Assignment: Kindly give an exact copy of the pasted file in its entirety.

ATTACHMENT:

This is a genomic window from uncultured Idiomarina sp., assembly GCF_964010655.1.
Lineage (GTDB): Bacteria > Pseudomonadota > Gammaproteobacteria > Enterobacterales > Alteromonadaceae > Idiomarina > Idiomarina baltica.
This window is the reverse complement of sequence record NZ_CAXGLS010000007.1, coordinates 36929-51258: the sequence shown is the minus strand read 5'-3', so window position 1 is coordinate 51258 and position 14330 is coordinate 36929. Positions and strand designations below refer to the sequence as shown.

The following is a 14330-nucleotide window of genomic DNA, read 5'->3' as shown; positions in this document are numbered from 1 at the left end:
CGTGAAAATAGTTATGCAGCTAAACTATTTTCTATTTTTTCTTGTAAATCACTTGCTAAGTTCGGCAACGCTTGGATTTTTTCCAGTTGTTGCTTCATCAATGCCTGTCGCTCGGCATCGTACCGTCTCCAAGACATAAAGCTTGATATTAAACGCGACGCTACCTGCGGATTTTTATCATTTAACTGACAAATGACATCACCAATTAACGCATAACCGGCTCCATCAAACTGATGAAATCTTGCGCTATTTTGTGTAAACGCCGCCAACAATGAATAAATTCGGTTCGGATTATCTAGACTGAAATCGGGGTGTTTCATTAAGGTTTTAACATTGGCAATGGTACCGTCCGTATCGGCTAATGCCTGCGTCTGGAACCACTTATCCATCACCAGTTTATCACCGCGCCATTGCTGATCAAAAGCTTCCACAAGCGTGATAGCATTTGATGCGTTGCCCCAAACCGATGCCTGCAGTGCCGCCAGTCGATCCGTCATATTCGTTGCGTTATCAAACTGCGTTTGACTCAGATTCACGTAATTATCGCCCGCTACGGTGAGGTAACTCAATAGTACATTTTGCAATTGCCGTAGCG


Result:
This is a genomic window from uncultured Idiomarina sp., assembly GCF_964010655.1.
Lineage (GTDB): Bacteria > Pseudomonadota > Gammaproteobacteria > Enterobacterales > Alteromonadaceae > Idiomarina > Idiomarina baltica.
This window is the reverse complement of sequence record NZ_CAXGLS010000007.1, coordinates 36929-51258: the sequence shown is the minus strand read 5'-3', so window position 1 is coordinate 51258 and position 14330 is coordinate 36929. Positions and strand designations below refer to the sequence as shown.

The following is a 14330-nucleotide window of genomic DNA, read 5'->3' as shown; positions in this document are numbered from 1 at the left end:
CGTGAAAATAGTTATGCAGCTAAACTATTTTCTATTTTTTCTTGTAAATCACTTGCTAAGTTCGGCAACGCTTGGATTTTTTCCAGTTGTTGCTTCATCAATGCCTGTCGCTCGGCATCGTACCGTCTCCAAGACATAAAGCTTGATATTAAACGCGACGCTACCTGCGGATTTTTATCATTTAACTGACAAATGACATCACCAATTAACGCATAACCGGCTCCATCAAACTGATGAAATCTTGCGCTATTTTGTGTAAACGCCGCCAACAATGAATAAATTCGGTTCGGATTATCTAGACTGAAATCGGGGTGTTTCATTAAGGTTTTAACATTGGCAATGGTACCGTCCGTATCGGCTAATGCCTGCGTCTGGAACCACTTATCCATCACCAGTTTATCACCGCGCCATTGCTGATCAAAAGCTTCCACAAGCGTGATAGCATTTGATGCGTTGCCCCAAACCGATGCCTGCAGTGCCGCCAGTCGATCCGTCATATTCGTTGCGTTATCAAACTGCGTTTGACTCAGATTCACGTAATTATCGCCCGCTACGGTGAGGTAACTCAATAGTACATTTTGCAATTGCCGTAGCG